Shurijo Castle, Okinawa

Exciting Travel Destinations and Tours – Shurijo Castle, Okinawa

14191930_1280658428613227_2166680236372799178_nThe land where the palm trees sway—although this is a line from a favorite song of mine, Mele Kalikimaka, that Bing Crosby sang about Christmas on the tropical paradise of Hawaii, the phrase also applies to Okinawa, Japan, the main island of the Ryukyu chain.

As with many other tourist areas, Okinawa is a place that takes several weeks, if not months, to fully explore. The island is about 70 miles long and 7 miles at the widest point. The narrowest section is two miles. The lush tropical vegetation includes gorgeous flowers.

Okinawa is a strategic land mass located in the China Sea, about 400 miles from the main Japan islands, the same distance from Mainland China, and 300 miles north of Taiwan. During the World War II Battle of Okinawa, lasting 89 days, the Imperial Japanese Army lost 95,000 soldiers, the Americans lost over 12,000 military, and over 149,000 Okinawans lost their lives through battle injuries, civilian casualties, and suicides. The Okinawa Prefectural Memorial Peace Park, a landscaped masterpiece also in the city of Naha, contains many amazing reminders of the reasons humans should strive for peace over war.

20160825_184753Bombing and shelling during the WWII Battle of Okinawa reduced the Shurijo Castle to rubble and the main building, the Seiden, to dust. The castle was the principal seat of power for Okinawan kings for 500 years. Reconstruction plans blossomed after the United States relinquished control of Okinawa back to Japan in June 1972. Architects rebuilt the Seiden, the formal reception area and meeting location for the King and his court, based on an 18th century model. Parts of the castle, however, reflect even earlier times of the 14th and 15th centuries.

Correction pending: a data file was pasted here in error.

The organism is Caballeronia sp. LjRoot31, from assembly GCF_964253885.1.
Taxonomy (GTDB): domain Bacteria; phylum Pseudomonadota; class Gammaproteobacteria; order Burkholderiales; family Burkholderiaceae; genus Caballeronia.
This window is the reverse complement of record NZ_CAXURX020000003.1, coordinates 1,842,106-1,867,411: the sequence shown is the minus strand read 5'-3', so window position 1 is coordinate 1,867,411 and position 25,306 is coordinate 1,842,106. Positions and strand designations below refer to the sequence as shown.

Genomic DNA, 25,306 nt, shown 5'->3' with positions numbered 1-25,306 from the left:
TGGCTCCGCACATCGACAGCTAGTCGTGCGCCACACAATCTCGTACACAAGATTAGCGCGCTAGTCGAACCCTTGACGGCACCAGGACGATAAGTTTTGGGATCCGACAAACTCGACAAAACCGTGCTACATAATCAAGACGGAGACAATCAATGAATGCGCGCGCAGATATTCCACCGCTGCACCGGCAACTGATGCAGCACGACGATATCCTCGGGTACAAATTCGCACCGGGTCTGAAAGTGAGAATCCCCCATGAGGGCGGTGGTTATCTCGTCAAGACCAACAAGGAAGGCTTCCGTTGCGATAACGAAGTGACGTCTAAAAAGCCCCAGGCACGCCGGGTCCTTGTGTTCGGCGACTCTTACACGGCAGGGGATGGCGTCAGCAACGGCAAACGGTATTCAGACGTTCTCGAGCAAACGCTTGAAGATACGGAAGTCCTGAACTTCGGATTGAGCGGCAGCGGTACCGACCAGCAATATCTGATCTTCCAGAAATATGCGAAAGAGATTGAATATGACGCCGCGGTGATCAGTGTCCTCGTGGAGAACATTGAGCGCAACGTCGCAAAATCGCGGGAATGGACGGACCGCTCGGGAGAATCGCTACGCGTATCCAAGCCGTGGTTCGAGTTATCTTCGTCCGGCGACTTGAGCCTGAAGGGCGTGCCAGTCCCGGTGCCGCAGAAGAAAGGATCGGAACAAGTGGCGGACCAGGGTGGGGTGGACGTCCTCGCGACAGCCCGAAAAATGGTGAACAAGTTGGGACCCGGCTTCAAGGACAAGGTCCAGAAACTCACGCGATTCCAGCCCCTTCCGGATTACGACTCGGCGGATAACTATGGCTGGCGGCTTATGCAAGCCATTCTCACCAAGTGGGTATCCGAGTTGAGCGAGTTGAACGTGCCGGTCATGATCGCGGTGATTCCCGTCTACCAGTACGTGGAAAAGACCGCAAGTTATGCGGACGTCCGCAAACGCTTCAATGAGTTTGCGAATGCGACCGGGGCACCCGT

The Seiden connects with several buildings in the Castle complex, including the women’s quarters, the men’s quarters known as the Ouchibara, the Shoin—the King’s daily business area where aides and envoys met, the Sasunoma—an anteroom for princes, and a terraced rock, palm, and exotic flower garden which connects the Shoin and Sasunoma.

Several parts of the buildings require no shoes. Watchers dressed in ornamental kimonos, robes, or costumes oversee all the tourists, answering simple questions in English or in more detail for Japanese tourists.

The art includes stone and painted Shishi (Okinawan Lions) guarding doorways and ornamental20160825_191041 dragons. Rounded clay tiles, bright orange, adorn the roofs of the main buildings and contrast well with the deep, dark red of the exterior and much of the interior wood. The exquisite and detailed Oriental artwork graces the outside and inside walls, with the King’s throne room a magnificent collage of dragons, Shishi, and huge letters covered in gold gilding, contrasted with black and red relief on all but the floors.

Not only is the main castle, it’s gates, and immediate grounds loaded with historic and cultural ambiance and information, the Castle Park extends around the main buildings for several acres. Included in the sites to see are they Ryuhi Spring, the Ryutan man-made lake, the Tamaudin, a mausoleum for the 2nd Sho Dynasty.

UNESCO recognized the Shurijo Castle Park as a World Heritage Site in December, 2000. When you visit Okinawa, ensure you reserve time for this cultural experience in addition to the tropical wonders around the island. For more information, check out a few pictures I took and the following website: https://en.wikipedia.org/wiki/Shuri_Castle

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